Henry Ford said in 1916: "The only history that is worth a tinker's damn is the history we make today," a comment which, with its preamble, "History is more or less bunk", has earned him a place in the history books as an inventive and hard-working philistine.
To judge by the financial support our museums attract, it appears that many would endorse Ford's sentiments.
Up and down the country, museums are surviving only because of the efforts of enthusiasts, amateur and professional, who are willing to give up much of their spare time to identify, restore and maintain the artefacts of history.
The Maritime Museum at Irvine is one such place and John Herd is one such enthusiast.
"You know about painting the Forth Bridge?" he asks, as we stand on a little jetty in the harbour beside an old puffer called Spartan. "Well, that's what look- ing after these ships is like. We keep them running and paint them all the time.
"If we can keep the Spartan's hull sound, we'd like to sail her around the ports where she used to work, up and down the west coast of Scotland.
"I began work on the Clyde many years ago," he continues, as an apprentice at Stephen's in Linthouse and, when I heard they were taking the Linthouse building apart brick-by-brick and rebuilding it here in Irvine to hold the museum, I decided to get involved as a volunteer.
"We're always looking for volunteers" he says, tipping his head back and gazing up at the slim, tall mast of the Spartan.
"Right now we're looking for someone to climb that mast."
He pauses and the harsh cry ol an oystercatcher on the mudflats across the estuary is carried towards us on the breeze.
A group of Primary 4 pupils from Abbey Primary school in Kilwinning, North Ayrshire, are filing down the steps from the puffer. Next stop on the tour is the shipyard workers' tenement flat, restored and fitted out with appliances, ornaments and furnisnings trom Edwardian times.
"A family of seven or eight would live in this room," says the guide. "They had no electricity.
The heating came from that range where Mum cooked."
"Isn't it beautiful?" says a parent. "I'd hate to have to polish it, though."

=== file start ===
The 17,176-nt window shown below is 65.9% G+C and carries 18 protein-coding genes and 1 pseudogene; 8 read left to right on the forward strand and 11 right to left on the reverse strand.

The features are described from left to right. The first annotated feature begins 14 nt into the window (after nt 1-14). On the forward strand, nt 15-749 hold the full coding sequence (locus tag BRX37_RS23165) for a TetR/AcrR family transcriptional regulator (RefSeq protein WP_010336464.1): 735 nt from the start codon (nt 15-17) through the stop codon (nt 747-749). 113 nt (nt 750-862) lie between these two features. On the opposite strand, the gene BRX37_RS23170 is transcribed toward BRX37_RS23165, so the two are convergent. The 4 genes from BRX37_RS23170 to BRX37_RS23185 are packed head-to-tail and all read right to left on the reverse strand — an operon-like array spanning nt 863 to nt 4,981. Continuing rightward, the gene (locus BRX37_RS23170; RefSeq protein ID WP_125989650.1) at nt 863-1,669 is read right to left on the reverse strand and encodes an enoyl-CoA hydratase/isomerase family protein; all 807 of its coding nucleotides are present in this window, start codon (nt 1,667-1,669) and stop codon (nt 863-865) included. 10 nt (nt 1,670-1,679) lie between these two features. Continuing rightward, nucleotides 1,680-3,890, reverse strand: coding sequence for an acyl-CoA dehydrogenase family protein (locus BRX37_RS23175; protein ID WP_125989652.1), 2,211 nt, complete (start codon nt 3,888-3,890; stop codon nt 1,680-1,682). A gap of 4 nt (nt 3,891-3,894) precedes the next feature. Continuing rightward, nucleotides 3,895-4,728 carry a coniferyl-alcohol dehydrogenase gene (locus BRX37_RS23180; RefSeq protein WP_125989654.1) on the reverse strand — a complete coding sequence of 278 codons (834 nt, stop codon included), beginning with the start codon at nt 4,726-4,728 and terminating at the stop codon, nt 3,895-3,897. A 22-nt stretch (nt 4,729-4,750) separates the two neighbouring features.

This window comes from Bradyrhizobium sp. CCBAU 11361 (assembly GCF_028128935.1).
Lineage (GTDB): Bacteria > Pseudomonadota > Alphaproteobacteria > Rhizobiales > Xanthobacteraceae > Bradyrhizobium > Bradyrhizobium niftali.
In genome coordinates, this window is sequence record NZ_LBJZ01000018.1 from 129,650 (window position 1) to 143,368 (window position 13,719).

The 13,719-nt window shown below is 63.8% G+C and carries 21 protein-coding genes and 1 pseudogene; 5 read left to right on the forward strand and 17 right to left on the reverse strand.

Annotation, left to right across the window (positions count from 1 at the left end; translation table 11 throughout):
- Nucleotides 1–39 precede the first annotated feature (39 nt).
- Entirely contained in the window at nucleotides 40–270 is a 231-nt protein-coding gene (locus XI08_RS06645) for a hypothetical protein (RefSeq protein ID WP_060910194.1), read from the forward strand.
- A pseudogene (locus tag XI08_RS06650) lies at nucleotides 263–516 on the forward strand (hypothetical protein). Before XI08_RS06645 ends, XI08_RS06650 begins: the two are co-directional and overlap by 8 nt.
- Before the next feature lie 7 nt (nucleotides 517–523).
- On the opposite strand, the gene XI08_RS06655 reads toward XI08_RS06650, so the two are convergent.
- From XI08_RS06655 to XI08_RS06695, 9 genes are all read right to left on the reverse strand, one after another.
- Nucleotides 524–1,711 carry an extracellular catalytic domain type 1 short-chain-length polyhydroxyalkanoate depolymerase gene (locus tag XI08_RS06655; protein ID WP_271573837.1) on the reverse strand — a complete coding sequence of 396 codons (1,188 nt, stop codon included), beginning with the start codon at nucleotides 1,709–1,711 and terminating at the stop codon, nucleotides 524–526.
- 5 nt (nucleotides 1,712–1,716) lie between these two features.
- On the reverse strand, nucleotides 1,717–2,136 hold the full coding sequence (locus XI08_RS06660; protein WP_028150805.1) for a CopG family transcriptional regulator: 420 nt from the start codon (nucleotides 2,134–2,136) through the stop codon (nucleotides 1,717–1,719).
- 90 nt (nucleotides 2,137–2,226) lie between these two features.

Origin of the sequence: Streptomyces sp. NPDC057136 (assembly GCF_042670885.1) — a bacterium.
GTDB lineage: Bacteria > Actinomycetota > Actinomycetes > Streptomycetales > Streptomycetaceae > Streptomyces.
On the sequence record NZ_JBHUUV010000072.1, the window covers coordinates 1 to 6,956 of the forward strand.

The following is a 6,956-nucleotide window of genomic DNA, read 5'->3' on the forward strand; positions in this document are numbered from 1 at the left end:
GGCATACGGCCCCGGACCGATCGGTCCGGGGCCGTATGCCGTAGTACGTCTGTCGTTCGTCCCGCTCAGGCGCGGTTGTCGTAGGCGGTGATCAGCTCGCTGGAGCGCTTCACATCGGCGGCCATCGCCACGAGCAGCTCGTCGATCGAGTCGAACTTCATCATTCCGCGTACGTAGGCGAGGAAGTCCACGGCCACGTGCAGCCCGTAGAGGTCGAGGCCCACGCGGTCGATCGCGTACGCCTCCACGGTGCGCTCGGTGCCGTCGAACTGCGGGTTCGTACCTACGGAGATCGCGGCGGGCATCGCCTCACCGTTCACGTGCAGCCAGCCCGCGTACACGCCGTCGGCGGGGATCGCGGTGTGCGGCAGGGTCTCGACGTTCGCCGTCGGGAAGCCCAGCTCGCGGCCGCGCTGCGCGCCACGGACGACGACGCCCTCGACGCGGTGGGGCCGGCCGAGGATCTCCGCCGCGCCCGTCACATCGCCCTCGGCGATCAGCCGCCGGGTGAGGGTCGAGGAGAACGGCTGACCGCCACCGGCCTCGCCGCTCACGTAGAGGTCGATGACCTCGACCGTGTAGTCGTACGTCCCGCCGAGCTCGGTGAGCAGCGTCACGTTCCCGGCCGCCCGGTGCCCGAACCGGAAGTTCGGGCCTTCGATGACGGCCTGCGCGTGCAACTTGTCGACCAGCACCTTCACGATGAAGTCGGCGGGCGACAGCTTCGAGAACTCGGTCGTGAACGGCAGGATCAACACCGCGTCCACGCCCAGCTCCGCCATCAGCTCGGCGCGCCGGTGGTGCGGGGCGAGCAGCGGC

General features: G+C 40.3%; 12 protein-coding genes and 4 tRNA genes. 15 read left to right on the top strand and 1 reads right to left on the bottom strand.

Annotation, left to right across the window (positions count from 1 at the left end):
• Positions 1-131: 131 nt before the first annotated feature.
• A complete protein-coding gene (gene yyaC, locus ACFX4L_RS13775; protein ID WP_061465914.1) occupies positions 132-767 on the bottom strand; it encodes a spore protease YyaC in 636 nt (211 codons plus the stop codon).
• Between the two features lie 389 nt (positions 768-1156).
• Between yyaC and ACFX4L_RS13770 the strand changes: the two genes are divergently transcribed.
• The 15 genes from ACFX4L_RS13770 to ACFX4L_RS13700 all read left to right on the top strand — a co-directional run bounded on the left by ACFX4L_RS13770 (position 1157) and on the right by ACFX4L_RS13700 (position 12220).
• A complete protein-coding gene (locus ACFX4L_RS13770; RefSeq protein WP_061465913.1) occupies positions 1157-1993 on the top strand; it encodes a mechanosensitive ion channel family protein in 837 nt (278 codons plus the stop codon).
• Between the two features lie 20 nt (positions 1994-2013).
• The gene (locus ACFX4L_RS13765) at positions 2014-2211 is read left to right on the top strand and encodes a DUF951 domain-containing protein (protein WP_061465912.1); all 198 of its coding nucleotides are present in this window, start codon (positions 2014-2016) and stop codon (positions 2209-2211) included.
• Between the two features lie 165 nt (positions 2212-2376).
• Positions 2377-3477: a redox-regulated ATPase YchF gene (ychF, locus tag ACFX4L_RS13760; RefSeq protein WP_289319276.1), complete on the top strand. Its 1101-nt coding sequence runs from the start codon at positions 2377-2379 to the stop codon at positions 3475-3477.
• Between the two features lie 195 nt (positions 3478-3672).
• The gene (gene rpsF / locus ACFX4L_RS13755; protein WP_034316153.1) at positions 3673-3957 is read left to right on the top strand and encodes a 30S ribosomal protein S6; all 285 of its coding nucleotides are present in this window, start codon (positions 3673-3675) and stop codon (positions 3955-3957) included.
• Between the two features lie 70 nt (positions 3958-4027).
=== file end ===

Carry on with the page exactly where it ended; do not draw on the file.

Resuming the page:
"There were no washing machines in those days, and the wife did all the washing by hand with this washboard and mangle," the guide continues.
"This big wooden spoon was used for stirring porridge, which was then poured into a drawer.
The husband cut offa slab each day to take to his work."
The children's faces show various shades of fascination and disbelief. One of the boys tries on a bowler hat. It comes right down over his ears.
"The foreman wore that hat," says the guide, "partly as a status symbol and partly to protect his head when the workers dropped hot rivets on it."
The children return to the Linthouse building, built in 1872 as the engine shop for Alexander Stephen and Sons of Govan. Sunlight streams through 26,000 square feet of glass on to ships and boats, and the machinery once used to drive them.
"We enjoy having children here," says manager Bridget Denniston. "It makes the place come alive. They enjoy it too, because they get to see real ships that men worked in, rather than just reading about them."
As the pupils eat their lunch in the children's activity area, they remember the tiny ship's cabins where the men ate their meals; the great steam hammer and anvil for shaping metal; the wooden moulds used to make the turbines on the QE2; the old lifeboat's dark, pitted mahogany hull peppered with nails; the little sloop that was built in the maids' room of a Glasgow house; the ship's boiler rescued from a tomato farm where it was used for soil sterilisation; and the helicopter built in Dumbarton.
A few years ago, the museum raised money for work on the building, its contents, the ships and the streets around the harbour. Then it applied several times to the Heritage Lottery Fund for support for further development but, unfortunately, without success.
"They seemed to keep moving the goalposts," says Bridget Denniston, who has been customer services manager at the musuem for the last two years, as she stands outside the towering red brick building. "It's a great shame. But we'll carry on.
"We're now working on a plan to develop the museum slowly in seven easy stages."
Leading down to the harbour, Linthouse Vennel now features two rows of fresh looking houses painted in blues, greens and creams overlooking a cobbled street lined with wrought-iron streetlights and occasional black capstans. "I think we've achieved quite a lot," she concludes. "But there's plenty still lobe done."
The Scottish Maritime Museum, Gottries Road, Irvine KA12 8QE. Tel: 01294 278283.
Open daily 10am-5pm except Christmas and New Year.
School groups pound;1.75 children; pound;2.50 adults, free adult 1:10 children, 10 per cent discount on total price.
Activity pack can be requested when making a booking.
The museum is a 10 min walk from Irvine railway station.